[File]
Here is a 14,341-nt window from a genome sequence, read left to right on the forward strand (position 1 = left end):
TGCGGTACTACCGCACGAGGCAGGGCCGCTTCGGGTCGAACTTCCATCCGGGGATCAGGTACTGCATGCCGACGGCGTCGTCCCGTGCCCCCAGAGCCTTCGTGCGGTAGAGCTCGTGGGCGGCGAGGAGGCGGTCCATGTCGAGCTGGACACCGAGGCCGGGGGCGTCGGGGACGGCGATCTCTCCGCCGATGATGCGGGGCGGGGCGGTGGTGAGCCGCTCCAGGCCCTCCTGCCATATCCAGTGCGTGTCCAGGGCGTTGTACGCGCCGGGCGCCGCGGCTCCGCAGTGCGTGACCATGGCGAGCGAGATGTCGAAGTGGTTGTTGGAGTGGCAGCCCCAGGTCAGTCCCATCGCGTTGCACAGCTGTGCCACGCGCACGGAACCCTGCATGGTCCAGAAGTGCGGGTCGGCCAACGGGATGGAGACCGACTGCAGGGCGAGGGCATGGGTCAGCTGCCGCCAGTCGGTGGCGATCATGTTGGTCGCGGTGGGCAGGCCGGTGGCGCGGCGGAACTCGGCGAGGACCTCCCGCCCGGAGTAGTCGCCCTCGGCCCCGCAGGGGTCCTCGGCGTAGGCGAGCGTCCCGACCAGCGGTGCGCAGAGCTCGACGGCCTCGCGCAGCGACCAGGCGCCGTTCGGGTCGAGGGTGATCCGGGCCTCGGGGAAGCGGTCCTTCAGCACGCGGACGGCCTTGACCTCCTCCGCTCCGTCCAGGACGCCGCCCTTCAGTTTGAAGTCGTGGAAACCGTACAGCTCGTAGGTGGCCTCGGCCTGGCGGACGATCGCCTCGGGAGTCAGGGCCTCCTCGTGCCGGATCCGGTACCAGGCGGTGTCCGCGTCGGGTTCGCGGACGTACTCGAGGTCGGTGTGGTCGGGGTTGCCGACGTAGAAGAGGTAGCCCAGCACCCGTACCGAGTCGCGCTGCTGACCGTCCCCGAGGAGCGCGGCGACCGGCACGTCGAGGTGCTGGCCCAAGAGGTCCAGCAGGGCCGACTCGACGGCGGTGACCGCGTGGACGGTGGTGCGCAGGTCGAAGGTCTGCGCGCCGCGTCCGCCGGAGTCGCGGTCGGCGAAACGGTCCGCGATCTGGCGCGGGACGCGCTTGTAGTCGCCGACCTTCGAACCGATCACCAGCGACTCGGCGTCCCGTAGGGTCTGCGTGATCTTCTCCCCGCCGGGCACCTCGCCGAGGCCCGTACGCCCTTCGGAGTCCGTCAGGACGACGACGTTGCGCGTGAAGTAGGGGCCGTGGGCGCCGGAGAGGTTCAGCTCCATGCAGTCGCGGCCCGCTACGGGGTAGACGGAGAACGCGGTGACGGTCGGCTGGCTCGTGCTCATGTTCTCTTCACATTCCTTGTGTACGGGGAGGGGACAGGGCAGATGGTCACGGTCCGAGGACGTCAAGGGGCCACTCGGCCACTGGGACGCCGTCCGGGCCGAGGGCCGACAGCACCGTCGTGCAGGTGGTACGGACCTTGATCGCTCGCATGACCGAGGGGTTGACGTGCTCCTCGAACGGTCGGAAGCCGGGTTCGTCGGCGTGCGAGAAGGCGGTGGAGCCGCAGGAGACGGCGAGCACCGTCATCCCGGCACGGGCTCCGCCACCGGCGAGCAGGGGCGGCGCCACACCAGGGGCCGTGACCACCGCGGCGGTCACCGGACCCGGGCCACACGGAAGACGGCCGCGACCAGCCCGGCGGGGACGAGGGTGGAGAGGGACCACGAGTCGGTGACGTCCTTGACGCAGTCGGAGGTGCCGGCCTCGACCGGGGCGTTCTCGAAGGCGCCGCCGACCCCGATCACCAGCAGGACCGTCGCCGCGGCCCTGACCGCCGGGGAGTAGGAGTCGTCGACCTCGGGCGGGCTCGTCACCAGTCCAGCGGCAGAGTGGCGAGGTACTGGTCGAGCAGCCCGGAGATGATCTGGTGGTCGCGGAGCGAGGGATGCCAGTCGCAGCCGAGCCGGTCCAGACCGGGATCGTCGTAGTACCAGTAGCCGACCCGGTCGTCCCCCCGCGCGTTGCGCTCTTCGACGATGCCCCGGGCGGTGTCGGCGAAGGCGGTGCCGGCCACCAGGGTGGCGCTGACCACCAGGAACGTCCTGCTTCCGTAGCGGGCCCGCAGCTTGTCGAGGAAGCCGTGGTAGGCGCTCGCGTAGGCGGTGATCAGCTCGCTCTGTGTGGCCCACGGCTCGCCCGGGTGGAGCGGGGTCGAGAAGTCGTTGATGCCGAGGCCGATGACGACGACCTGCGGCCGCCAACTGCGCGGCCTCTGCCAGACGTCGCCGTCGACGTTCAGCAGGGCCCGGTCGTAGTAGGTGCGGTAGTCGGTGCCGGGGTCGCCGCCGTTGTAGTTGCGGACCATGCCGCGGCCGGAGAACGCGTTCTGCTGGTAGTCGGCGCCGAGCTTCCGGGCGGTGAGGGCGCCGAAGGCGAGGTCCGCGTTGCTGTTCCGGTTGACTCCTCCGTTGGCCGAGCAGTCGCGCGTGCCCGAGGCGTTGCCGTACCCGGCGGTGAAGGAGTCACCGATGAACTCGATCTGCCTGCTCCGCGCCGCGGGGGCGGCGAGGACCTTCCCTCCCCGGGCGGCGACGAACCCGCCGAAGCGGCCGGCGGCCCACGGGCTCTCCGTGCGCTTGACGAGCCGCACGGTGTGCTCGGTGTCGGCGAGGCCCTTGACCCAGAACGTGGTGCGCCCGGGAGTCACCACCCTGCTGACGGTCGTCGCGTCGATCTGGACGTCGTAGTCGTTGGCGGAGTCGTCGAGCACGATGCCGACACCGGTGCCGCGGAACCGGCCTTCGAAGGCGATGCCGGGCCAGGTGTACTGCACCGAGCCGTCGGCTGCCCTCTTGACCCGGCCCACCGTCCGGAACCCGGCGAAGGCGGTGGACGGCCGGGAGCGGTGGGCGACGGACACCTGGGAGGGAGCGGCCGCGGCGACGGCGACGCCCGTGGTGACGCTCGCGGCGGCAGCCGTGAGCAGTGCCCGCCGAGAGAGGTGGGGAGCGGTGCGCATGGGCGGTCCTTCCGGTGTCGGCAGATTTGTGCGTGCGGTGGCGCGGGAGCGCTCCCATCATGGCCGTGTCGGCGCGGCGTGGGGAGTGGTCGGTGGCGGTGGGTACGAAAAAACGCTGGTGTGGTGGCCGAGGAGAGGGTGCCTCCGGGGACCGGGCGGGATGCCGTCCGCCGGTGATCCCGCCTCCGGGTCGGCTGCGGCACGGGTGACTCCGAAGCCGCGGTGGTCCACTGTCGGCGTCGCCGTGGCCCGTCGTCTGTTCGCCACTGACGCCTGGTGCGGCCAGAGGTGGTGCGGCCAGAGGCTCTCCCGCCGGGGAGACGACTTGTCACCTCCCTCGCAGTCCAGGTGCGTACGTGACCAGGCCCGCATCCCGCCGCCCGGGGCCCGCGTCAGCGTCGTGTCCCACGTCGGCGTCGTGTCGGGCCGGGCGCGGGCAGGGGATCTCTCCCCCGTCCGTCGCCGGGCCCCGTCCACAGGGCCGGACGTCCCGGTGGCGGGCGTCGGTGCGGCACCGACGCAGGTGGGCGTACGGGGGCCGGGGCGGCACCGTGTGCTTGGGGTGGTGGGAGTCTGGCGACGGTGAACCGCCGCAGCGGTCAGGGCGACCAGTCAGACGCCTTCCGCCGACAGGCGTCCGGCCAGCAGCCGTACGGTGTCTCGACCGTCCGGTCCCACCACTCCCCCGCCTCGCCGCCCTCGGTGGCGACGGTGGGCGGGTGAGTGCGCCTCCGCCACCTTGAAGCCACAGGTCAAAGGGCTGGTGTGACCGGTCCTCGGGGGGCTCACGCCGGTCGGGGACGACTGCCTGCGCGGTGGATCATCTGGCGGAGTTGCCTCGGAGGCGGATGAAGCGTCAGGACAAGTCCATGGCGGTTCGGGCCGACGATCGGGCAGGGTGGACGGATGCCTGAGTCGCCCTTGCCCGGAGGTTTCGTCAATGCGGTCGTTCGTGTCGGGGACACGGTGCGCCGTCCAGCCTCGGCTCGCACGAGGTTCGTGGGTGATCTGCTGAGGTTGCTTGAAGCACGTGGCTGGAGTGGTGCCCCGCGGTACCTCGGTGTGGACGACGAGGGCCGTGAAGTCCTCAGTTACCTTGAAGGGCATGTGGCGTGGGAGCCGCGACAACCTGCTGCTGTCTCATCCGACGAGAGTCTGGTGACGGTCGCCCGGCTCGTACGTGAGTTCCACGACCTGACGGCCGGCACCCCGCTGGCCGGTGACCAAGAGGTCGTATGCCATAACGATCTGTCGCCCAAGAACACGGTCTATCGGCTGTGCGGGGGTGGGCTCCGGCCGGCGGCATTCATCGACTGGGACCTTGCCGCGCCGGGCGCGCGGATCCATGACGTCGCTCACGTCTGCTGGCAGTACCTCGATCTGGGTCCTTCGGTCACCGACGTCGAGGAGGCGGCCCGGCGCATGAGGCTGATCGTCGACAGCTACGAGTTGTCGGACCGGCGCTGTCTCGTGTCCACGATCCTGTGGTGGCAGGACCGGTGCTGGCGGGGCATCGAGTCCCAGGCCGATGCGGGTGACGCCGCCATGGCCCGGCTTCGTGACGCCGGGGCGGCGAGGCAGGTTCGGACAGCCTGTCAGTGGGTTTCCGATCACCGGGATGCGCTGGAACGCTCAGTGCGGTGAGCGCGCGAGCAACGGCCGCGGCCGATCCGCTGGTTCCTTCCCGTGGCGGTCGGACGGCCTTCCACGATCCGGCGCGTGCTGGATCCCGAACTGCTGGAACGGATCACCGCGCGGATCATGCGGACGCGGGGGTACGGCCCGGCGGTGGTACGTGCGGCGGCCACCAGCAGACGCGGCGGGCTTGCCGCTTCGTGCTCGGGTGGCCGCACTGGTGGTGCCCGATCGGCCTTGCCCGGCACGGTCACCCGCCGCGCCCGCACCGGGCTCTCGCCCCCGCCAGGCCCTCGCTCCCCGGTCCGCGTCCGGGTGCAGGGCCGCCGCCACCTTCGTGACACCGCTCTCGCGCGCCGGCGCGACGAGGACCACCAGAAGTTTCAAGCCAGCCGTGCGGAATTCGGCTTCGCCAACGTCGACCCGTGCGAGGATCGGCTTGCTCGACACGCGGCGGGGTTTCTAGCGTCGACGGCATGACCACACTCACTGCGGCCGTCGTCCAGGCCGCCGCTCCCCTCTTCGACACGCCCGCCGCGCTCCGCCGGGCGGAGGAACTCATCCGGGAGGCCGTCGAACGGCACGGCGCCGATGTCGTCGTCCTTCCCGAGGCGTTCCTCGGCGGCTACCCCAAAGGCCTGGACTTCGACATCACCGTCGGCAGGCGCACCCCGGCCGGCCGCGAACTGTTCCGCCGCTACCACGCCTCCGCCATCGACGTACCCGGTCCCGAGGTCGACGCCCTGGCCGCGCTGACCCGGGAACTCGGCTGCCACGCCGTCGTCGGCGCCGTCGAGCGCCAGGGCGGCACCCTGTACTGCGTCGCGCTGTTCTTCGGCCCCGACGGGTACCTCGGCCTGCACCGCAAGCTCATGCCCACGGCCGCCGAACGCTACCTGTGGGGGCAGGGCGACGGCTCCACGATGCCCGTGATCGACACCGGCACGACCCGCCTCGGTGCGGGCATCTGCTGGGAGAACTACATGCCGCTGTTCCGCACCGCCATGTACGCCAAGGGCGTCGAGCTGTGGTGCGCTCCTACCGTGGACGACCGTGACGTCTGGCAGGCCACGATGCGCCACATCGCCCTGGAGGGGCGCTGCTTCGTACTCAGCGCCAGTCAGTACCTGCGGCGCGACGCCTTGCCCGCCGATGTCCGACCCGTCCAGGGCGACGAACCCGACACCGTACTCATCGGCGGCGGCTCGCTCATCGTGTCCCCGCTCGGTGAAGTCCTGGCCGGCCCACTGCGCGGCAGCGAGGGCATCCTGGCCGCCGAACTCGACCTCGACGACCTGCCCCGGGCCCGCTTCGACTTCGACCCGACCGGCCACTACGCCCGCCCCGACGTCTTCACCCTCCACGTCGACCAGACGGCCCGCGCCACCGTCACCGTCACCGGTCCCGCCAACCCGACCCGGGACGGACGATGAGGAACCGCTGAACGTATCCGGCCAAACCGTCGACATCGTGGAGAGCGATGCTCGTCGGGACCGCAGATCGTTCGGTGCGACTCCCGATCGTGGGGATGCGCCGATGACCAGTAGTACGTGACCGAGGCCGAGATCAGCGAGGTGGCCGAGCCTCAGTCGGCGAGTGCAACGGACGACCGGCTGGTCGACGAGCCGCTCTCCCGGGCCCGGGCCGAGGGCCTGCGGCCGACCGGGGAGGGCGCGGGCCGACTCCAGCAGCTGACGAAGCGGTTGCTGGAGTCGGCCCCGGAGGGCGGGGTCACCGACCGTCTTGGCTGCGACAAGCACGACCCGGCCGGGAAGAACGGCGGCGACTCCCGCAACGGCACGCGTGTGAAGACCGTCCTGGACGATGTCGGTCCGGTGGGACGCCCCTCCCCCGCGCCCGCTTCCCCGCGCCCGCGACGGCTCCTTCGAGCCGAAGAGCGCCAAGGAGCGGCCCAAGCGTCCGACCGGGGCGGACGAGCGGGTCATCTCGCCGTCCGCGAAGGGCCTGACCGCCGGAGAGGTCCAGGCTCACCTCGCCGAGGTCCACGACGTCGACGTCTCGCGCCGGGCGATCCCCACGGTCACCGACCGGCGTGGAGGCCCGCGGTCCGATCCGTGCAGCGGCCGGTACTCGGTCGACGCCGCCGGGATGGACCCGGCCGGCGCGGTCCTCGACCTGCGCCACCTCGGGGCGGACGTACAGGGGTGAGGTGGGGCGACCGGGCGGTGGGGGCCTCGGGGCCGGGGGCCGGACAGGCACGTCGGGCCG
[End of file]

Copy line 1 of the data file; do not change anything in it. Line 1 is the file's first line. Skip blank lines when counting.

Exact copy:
Here is a 14,341-nt window from a genome sequence, read left to right on the forward strand (position 1 = left end):